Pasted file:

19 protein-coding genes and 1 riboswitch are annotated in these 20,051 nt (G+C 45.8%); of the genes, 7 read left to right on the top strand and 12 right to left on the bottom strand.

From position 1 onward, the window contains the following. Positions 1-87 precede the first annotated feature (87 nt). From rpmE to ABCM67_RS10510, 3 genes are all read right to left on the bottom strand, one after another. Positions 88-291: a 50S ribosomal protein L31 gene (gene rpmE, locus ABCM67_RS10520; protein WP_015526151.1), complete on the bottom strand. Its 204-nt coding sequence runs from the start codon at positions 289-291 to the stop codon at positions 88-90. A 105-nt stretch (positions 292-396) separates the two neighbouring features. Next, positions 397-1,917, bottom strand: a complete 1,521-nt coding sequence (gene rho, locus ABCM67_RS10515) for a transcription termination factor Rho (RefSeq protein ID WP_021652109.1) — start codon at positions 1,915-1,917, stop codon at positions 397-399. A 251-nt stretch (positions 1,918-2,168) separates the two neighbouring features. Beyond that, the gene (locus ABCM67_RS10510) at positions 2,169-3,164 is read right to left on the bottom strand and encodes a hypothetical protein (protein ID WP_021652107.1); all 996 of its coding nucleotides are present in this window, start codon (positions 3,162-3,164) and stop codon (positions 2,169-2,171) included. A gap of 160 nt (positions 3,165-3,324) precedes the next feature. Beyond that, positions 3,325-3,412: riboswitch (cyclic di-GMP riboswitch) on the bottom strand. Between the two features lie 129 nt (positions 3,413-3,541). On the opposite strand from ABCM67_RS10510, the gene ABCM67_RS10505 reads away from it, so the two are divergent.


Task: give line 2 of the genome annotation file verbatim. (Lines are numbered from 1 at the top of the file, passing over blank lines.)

From position 1 onward, the window contains the following. Positions 1-87 precede the first annotated feature (87 nt). From rpmE to ABCM67_RS10510, 3 genes are all read right to left on the bottom strand, one after another. Positions 88-291: a 50S ribosomal protein L31 gene (gene rpmE, locus ABCM67_RS10520; protein WP_015526151.1), complete on the bottom strand. Its 204-nt coding sequence runs from the start codon at positions 289-291 to the stop codon at positions 88-90. A 105-nt stretch (positions 292-396) separates the two neighbouring features. Next, positions 397-1,917, bottom strand: a complete 1,521-nt coding sequence (gene rho, locus ABCM67_RS10515) for a transcription termination factor Rho (RefSeq protein ID WP_021652109.1) — start codon at positions 1,915-1,917, stop codon at positions 397-399. A 251-nt stretch (positions 1,918-2,168) separates the two neighbouring features. Beyond that, the gene (locus ABCM67_RS10510) at positions 2,169-3,164 is read right to left on the bottom strand and encodes a hypothetical protein (protein ID WP_021652107.1); all 996 of its coding nucleotides are present in this window, start codon (positions 3,162-3,164) and stop codon (positions 2,169-2,171) included. A gap of 160 nt (positions 3,165-3,324) precedes the next feature. Beyond that, positions 3,325-3,412: riboswitch (cyclic di-GMP riboswitch) on the bottom strand. Between the two features lie 129 nt (positions 3,413-3,541). On the opposite strand from ABCM67_RS10510, the gene ABCM67_RS10505 reads away from it, so the two are divergent.